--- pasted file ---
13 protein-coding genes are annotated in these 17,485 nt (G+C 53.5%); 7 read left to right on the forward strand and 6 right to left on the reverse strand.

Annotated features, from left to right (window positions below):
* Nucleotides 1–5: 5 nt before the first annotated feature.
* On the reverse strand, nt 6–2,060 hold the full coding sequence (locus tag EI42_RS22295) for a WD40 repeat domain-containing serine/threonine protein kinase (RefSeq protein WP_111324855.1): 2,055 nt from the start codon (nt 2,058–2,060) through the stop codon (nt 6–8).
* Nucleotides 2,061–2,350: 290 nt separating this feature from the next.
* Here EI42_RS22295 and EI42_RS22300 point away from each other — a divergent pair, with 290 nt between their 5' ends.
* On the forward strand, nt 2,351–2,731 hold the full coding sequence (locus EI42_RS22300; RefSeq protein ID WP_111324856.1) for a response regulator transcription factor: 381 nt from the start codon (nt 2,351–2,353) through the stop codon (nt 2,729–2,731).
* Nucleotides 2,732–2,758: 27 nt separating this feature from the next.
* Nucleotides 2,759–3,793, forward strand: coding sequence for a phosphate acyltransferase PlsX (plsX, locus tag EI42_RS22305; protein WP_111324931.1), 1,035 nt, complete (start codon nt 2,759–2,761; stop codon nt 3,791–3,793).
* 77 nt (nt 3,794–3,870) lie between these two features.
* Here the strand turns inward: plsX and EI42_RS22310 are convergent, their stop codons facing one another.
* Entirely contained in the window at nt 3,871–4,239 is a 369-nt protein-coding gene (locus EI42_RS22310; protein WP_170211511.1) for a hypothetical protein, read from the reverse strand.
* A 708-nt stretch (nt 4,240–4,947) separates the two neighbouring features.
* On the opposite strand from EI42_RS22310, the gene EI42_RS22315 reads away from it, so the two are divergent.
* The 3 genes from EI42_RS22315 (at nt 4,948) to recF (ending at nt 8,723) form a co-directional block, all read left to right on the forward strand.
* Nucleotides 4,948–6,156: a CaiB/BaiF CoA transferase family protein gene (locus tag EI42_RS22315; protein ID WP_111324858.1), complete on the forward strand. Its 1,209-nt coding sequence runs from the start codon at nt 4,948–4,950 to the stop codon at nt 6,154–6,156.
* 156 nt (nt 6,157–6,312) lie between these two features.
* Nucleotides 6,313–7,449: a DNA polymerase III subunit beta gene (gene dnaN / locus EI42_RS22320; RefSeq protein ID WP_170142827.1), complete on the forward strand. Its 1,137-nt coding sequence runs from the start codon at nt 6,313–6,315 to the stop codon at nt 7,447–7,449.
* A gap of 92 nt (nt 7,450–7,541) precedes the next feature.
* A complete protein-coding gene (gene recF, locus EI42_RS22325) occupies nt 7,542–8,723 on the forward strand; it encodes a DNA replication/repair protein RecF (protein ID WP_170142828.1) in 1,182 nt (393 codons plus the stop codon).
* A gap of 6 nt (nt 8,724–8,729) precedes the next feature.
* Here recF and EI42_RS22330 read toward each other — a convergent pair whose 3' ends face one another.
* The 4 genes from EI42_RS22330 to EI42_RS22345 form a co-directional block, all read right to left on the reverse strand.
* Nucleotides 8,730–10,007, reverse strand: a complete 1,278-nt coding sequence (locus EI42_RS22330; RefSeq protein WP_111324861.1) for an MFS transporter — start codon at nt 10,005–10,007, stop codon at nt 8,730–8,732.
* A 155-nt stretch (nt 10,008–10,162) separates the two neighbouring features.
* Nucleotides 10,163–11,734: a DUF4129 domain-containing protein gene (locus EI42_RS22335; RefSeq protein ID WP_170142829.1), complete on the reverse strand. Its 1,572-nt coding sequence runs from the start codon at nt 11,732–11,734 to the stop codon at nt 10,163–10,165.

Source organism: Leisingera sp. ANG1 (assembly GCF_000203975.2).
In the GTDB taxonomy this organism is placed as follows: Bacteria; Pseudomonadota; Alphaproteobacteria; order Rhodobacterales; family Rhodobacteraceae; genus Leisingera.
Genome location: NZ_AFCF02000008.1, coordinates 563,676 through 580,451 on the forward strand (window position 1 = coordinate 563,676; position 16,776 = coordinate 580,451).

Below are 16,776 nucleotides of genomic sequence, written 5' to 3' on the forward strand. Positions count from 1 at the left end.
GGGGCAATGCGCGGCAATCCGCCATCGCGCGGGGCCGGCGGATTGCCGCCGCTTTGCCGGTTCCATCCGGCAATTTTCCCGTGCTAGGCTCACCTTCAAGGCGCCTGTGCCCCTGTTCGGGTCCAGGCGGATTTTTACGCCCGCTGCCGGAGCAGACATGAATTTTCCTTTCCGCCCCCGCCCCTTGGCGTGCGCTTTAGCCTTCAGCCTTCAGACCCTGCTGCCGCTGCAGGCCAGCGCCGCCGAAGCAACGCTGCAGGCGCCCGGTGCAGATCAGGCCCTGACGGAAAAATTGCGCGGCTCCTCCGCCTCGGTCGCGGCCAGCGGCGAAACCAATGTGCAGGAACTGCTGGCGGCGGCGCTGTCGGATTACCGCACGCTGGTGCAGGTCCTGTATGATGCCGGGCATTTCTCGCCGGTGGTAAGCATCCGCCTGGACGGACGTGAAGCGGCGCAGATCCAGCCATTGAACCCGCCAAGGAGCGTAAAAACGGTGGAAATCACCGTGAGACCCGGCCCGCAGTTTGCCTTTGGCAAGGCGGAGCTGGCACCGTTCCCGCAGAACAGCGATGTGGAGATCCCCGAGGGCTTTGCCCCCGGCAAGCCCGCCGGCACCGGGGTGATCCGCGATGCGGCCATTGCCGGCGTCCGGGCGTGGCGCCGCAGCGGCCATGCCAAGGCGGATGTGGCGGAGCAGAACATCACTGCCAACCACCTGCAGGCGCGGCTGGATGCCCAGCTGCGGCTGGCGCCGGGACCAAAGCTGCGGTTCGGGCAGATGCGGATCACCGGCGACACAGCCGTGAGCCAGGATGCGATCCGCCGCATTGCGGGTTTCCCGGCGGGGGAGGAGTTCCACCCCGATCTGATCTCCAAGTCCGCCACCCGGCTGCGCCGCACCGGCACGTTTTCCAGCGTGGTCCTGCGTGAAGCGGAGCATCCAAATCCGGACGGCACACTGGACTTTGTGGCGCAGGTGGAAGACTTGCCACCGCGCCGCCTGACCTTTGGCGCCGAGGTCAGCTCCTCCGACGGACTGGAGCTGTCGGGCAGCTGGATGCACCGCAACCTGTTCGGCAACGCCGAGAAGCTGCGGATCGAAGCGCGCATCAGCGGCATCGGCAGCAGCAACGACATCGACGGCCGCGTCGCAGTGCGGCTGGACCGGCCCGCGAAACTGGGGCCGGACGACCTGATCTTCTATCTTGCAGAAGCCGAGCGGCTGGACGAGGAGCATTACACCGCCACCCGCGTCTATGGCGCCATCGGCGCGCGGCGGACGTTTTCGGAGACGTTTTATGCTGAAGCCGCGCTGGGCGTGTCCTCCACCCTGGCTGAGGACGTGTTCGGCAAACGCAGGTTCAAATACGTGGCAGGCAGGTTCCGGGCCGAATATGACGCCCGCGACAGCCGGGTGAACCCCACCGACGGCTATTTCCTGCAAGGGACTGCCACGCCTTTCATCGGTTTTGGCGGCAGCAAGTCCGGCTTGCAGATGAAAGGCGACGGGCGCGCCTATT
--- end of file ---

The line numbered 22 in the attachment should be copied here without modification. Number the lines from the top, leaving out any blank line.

* Here recF and EI42_RS22330 read toward each other — a convergent pair whose 3' ends face one another.